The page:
Ask anyone in the music scene about Barrett Black, and you'll get an acerbic answer. He's headstrong, arrogant, opinionated and generally too much to take in one sitting, some will comment. But Black doesn't care -- he's much too busy being creative, as a musician, painter and writer.
His latest artistic onslaught includes the release of a new CD, Silence Is Golden, which will premiere next Fri., Nov. 9, at the Bloomfield Bridge Tavern among a lineup with Julie Sokolow, Laura Totten (who helped produce some of the album) and Lohio. Except for a guest vocalist on one song, all of the instrumentation (mainly cello and guitar) and vocals on Silence were performed by Black. "Some of the tracks are for movies," he explains, "like 'Stand Beside Me Love,' which was in An Independent Portrait [a documentary on film director Robert Young], by Jose Munian. Other songs were meant for my book, Satirical Tragedies."
Black's book is a series of epic poems he wrote while working as a gallery attendant at the Warhol Museum; he debuted excerpts at an Aug. 3 performance in the museum's theater. "I got really into each painting that I was staring at for hours on end -- for example, the oxidation one where the artist peed on the canvas, or the Silver Jumping Man, [which inspired me] to write about a 13-year-old girl who wanted to kill herself."
Before you get the idea that Black's outlook is exclusively dour, he's also recently formed a new "pop-art" band, Hail and Farewell. "It's just surface, plastic music for both hipsters and homeboys," he says. "Warhol's influence has been coming out in my paintings, and the idea of pop-art is so hilarious that I thought it needed to come out in the music."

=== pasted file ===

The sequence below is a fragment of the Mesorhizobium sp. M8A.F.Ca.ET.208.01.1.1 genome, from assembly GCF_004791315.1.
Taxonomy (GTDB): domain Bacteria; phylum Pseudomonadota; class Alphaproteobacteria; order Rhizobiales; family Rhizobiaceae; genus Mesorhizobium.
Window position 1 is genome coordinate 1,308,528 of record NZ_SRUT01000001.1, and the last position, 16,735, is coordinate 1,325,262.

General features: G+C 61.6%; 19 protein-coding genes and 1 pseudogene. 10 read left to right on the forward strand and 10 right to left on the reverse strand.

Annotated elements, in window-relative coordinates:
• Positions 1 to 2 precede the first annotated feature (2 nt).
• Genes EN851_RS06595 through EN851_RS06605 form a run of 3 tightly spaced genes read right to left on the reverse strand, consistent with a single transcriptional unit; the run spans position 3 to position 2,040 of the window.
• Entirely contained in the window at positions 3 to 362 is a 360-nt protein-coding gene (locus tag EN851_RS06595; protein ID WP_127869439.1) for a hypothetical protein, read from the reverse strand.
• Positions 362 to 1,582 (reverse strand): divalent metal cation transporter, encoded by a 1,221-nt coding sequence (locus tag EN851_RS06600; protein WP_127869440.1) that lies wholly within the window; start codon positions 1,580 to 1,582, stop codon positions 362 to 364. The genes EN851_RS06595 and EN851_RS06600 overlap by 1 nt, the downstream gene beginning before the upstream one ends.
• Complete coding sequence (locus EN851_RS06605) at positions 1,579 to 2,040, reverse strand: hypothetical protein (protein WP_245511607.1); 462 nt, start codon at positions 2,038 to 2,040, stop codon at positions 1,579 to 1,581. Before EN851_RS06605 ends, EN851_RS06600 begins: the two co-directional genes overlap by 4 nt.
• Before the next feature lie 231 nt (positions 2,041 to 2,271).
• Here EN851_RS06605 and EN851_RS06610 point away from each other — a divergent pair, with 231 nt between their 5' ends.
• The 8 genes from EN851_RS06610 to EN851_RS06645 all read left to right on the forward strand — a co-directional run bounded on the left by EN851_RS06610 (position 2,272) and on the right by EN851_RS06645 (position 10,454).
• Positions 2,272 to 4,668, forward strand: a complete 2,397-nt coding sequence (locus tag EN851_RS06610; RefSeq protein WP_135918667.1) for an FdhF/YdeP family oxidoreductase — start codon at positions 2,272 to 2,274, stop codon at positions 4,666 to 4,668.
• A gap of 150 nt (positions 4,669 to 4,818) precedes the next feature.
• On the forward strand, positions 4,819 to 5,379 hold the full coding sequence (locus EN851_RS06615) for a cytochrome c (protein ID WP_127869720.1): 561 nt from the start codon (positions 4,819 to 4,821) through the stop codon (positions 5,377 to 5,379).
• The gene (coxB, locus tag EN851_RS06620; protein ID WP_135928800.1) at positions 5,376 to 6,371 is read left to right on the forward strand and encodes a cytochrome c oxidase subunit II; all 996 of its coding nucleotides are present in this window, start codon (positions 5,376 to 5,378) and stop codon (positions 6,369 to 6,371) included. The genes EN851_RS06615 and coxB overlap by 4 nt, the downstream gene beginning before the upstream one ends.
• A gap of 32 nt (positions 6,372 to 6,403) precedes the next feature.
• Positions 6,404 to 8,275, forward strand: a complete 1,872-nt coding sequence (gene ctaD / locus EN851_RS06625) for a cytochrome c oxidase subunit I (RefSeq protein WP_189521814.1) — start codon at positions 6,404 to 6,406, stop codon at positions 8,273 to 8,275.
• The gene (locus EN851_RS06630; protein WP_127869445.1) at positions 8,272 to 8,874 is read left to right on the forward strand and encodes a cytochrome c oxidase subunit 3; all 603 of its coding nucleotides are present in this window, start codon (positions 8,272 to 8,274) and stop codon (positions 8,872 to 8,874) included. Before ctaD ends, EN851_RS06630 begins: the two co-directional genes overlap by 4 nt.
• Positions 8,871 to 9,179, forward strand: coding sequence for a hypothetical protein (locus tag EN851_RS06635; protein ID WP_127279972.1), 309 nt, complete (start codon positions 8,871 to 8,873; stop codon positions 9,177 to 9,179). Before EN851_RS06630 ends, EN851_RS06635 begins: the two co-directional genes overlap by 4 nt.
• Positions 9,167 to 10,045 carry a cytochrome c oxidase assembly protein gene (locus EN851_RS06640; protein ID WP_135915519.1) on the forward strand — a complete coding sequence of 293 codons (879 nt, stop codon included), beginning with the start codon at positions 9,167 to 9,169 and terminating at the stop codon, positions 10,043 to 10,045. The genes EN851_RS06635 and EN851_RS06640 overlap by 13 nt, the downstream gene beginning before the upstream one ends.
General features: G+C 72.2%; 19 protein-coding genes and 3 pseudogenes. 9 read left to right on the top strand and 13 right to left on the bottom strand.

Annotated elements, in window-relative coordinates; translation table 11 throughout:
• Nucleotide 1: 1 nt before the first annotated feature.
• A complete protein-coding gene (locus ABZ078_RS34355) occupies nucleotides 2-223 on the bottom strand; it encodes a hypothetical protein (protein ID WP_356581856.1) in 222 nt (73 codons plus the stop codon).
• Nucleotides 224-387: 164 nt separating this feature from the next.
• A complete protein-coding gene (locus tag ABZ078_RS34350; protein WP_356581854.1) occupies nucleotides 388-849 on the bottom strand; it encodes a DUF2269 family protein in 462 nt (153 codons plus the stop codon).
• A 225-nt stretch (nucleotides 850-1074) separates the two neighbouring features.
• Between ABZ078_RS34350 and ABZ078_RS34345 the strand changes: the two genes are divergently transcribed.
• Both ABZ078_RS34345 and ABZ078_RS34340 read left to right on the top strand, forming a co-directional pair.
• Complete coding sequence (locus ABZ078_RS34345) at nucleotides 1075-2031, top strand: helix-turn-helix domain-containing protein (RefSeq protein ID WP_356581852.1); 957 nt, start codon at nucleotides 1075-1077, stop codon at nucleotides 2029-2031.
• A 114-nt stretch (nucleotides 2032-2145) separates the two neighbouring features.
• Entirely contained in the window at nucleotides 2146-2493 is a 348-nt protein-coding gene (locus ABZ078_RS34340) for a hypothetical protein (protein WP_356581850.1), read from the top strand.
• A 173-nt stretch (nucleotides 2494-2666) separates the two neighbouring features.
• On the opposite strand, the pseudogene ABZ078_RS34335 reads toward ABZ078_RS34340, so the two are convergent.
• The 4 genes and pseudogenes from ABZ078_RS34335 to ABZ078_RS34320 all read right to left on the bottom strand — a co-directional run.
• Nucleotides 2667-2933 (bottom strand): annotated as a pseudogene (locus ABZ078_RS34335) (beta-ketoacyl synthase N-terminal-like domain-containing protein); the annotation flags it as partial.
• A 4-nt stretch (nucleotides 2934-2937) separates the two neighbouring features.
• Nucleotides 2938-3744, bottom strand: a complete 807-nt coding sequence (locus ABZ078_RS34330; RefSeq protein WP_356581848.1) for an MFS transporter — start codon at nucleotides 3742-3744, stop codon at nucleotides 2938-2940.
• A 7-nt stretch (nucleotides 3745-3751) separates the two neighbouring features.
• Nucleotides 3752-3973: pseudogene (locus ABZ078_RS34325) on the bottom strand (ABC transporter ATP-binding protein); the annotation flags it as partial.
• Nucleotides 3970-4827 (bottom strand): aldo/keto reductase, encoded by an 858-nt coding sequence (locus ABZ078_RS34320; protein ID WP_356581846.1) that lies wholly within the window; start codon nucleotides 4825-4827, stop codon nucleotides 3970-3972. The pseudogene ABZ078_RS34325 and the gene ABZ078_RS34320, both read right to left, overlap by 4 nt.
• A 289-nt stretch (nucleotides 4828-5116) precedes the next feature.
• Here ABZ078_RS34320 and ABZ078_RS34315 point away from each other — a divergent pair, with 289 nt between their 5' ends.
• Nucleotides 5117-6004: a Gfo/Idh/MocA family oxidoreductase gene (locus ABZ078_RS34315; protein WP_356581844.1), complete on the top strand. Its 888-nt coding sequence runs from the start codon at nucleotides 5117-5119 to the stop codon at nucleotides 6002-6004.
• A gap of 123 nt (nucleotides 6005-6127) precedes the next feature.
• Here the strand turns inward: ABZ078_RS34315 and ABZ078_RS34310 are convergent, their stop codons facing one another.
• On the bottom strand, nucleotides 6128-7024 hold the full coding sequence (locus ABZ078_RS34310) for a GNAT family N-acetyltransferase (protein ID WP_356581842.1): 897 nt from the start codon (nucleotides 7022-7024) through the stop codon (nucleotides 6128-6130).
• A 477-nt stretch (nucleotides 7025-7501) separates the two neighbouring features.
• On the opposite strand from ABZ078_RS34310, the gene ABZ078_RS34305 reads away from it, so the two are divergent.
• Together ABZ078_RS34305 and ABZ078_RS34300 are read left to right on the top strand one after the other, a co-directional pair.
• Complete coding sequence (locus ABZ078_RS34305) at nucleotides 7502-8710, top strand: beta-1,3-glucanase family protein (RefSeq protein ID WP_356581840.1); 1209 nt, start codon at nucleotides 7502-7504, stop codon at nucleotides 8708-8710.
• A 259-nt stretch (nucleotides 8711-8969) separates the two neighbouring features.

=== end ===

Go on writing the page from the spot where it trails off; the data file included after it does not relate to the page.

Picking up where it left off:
And Silence Is Golden does veer across the musical map. Much of it is serious -- "Boys Out of Country" and "I Was Wrong" are both about the consequences of the Iraq war, while "Salvation for the Blind" references slavery and oppression by recording clanking chains. "Daydream in Gaza" is a spoken-word head trip in which Black places himself in the body of a suicide bomber. "The point is that nobody's right," he explains, "and if there's any religion that tells you to kill yourself or somebody else, it never will be right."
Silence concludes with "Watching You Watching Me He Said She Said." Produced with Soma Mestizo's Soy Sos, it's strummy pop with a hip-hop shuffle and neo-soul chorus that could cross over between fans of Sugar Ray, The Fugees and Alicia Keys. "I wanted to start kind of tragic and end mellow," says Black, "not exactly happy, but along the lines of beauty."